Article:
Fourteen commercially important fish species were chosen and collected for determination of proximate composition. These were: black scabbard (Aphanopus carbo), lesser amberjack (Seriola fasciata), fork-beard (Phycis phycis), red scorpion fish (Scorpaena scrofa), white sea bream (Diplodus sargus), offshore rockfish (Pontinus kuhlii), bluefish (Pomatomus saltatrix), black tail comber (Serranus atricauda), pink dentex (Dentex gibbosus), red porgy (Pagrus pagrus), blue jack mackerel (Trachurus picturatus), Atlantic chub mackerel (Scomber colias), white trevally (Pseudocaranx dentex) and gilthead sea bream (Scorpaena scrofa). Gilthead sea bream was included in this study, as to investigate any possible differences between wild and cultured fish. Fish were 1 or 2 days post-captured on arrival at the laboratory and were maintained in ice during this period. Samples of each fish were weighted, gutted and filleted for determination of chemical composition. Livers of all fish were also collected for fatty acid and cholesterol determination. Prior to sample treatment, residual moisture was determined (Gibertini-Eurotherm dry weight balance) to correct to dry material (dm). The muscle tissue (edible muscle) and the livers material were freeze-dried (Savant freeze dry), milled, homogenized and stored in cold until analysis were made. Each muscle sample was analysed for moisture, ash, protein, cholesterol, lipid content and fatty acid profile.

Muscle chemical composition

The moisture (method 934.01) and ash content (method 942.05) were determined according to AOAC official methods (1990) and protein content was determined by the Kjeldahl method in a Kjeldahl Selecta Alcodest still equipment, using the nitrogen x 6.25 conversion factor. For the determination of total lipids, the milled samples were extracted with a mixture of chloroform-methanol (1:2; v/v), according to Bligh and Dyer (1959) method. The results were expressed as weight percent in the wet tissue, as a mean values ± standard deviation.

Cholesterol analysis

The extraction and quantification of cholesterol was based on the experimental procedure of Naemmi et al. (1995) as modified by Oehlenschläger (2000). The cholesterol was determined in a Agilent HP 6890 gas chromatograph equipped with a flame ionisation detector. The separation was carried out with helium as carrier gas in an HP-5 column (30 m of length, 0.32 mm i.d. and 0.25 μm film thickness). The column temperature was programmed to start at 100 ºC for 2 min and heating 15 ºC min-1 until 280 ºC. The injection and detector were maintained at 285 ºC and 300ºC, respectively. Cholesterol was identified by comparing the relative retention times of peaks from samples with the standard. The quantification was made using the 5-α-Cholestane (Sigma) as internal standard and the results are expressed as mg per g of dry material, as a mean values ± standard deviation.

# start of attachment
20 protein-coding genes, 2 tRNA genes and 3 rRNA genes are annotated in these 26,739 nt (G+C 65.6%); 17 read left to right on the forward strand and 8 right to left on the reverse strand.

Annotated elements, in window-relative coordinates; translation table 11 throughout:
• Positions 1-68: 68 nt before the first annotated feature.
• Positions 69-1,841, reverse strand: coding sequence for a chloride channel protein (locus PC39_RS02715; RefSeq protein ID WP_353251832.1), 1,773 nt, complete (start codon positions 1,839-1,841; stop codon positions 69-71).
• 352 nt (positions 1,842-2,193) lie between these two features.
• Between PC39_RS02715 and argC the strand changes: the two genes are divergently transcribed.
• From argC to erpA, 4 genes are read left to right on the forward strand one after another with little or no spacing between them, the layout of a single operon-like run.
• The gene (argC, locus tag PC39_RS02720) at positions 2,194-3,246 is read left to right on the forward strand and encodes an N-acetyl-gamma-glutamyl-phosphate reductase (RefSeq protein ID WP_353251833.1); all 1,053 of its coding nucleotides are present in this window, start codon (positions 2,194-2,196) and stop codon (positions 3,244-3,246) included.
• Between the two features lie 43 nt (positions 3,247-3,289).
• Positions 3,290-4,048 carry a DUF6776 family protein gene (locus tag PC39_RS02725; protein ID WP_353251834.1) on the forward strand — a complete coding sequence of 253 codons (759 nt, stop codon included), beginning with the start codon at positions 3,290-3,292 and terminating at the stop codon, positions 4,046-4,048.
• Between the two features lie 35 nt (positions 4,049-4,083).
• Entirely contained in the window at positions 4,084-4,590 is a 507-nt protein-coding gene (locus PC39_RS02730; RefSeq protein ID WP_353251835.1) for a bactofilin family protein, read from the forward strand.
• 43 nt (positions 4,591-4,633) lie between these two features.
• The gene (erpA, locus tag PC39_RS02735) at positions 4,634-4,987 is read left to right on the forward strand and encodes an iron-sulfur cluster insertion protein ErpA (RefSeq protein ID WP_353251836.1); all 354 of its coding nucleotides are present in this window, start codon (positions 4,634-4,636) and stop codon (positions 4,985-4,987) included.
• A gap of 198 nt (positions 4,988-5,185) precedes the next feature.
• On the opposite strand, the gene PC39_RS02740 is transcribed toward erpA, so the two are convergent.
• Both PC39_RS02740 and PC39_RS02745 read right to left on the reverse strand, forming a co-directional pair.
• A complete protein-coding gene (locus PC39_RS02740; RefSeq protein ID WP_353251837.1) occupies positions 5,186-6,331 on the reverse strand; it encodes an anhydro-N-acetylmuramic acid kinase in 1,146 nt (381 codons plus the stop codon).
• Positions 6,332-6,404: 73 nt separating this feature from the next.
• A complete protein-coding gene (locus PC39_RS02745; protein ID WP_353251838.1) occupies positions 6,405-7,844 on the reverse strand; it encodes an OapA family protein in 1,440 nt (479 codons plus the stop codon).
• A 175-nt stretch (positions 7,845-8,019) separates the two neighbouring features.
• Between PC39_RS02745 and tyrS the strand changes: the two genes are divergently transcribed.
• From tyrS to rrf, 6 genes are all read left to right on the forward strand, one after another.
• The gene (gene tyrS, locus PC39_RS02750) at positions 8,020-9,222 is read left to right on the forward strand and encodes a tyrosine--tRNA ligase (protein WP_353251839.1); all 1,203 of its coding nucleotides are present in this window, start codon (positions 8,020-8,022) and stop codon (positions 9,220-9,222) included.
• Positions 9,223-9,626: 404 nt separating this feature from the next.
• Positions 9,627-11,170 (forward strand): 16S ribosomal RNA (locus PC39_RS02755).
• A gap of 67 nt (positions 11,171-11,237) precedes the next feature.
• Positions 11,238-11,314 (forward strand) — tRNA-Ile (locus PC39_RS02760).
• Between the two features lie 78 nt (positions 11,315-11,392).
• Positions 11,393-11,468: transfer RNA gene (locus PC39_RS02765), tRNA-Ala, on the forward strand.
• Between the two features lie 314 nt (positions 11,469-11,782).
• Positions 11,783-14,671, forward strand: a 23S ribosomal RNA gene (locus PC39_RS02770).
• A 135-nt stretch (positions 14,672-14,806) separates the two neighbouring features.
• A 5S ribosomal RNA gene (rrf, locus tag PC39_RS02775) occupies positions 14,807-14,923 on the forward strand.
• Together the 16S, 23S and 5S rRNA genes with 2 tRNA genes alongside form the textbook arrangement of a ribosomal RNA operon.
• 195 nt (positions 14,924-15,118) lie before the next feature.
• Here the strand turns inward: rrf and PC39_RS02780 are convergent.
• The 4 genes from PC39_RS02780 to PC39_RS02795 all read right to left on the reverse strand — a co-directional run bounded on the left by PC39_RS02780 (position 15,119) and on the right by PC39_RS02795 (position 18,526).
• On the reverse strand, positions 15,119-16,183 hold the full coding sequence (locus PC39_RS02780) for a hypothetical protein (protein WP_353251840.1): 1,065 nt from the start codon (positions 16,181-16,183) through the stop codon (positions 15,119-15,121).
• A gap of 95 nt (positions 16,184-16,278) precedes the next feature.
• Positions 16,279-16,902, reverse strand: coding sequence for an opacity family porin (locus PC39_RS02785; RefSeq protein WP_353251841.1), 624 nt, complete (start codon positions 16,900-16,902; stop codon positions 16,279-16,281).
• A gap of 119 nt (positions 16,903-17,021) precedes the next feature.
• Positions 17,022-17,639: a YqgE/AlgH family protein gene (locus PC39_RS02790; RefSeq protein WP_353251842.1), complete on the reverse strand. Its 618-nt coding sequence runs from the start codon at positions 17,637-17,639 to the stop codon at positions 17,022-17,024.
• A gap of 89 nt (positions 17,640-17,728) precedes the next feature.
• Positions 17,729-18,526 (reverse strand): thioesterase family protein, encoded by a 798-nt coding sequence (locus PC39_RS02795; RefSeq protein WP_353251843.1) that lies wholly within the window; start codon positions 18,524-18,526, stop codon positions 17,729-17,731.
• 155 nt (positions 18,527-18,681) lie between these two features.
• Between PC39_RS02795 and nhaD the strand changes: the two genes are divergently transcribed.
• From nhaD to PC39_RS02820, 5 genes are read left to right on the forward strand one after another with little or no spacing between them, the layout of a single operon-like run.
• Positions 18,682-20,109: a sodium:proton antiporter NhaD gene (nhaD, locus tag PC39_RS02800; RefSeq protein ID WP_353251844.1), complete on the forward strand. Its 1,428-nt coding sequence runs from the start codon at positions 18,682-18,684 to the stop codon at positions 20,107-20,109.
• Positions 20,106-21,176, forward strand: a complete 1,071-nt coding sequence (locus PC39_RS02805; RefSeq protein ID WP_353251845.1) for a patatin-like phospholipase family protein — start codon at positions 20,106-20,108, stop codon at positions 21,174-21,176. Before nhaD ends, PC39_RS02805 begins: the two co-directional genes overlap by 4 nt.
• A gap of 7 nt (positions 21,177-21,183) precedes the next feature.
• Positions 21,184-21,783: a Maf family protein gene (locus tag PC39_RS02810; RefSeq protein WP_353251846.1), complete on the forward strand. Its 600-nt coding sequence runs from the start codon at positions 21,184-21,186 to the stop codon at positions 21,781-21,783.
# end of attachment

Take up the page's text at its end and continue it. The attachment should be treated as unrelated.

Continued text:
Transesterification and fatty acids analyses

Methyl esters fatty acids (FAMEs) were prepared according to the Lepage & Roy (1996) method, modified by Cohen et al. (1988). The FAMEs quantitative analyses were performed in a gas chromatograph (Agilent HP 6890) equipped with a flame ionisation detector and a mass selective detector (5973 Agilent). The separation was performed in a polyethylene glycol capillary column (Supercolwax-Supelco) with 30 m of length, 0.25 mm i.d. and 0.25 μm film thickness. The column is subjected to a temperature program starting at 140 ºC for 5 min, heating 4 ºC min-1 at 240 ºC, giving clear and good separation between the FAMEs. Samples fatty acids were identified by comparing the retention time of FAMEs with retention times of standard FAMEs mixtures and by comparison of their mass spectra with the equipment mass spectral library or their fragmentation profiles with published data. The results were calculated using the Agilent G1701DA ChemStation program and are expressed as mg per g of dry material or weight percent of the total fatty acids, as a mean values ± standard deviation.


All reagents and standards were of 99.9% purity and choromatographic grade (Merck, Sigma-Aldrich or Fluka). The FAMEs standards used for fatty acids identification was the Supelco 37 components FAME Mix.

Statistical analysis

The obtained resulting data were presented as mean ± standard deviation (SD) of three separated determinations. The data were subjected to one-way analysis of variance (ANOVA) and if significant differences were found (p<0.05), Duncan’s multiple range test was used to rank the groups based on the chemical composition and in main fatty acids among the different species. Statistics was done using SPSS 14.0 (2006) software package (SPSS; Chicago, IL). Within chemical composition, the different species were grouped or classified using hierarchical cluster analysis based on their similarities yielded in the data. Cluster analysis was displayed using average linkage between groups. The linkage in a dendrogram shows the order of similarity designated as Squared Euclidean distance. Correlation between cholesterol and fat content was determined using Pearson correlation coefficient (two-tailed).

Results and Discussion

Chemical composition of muscle samples of the target species is presented in Table 1. According to Murray & Burt (2001), the muscle of finfish contains 18 to 22 g of protein per 100 g of edible portion, which is consistent with the results found in this study. Protein content ranged from 18.5% in fork-beard to 32.7% in white sea bream. The last, together with gilthead sea bream, was significantly different from the remaining species (p<0.05). Except for the above mentioned species, the observed variability in protein content among studied fish was not significant and could be explained by differences in feeding habits, age and sex of the fish or fat and water contents of the flesh.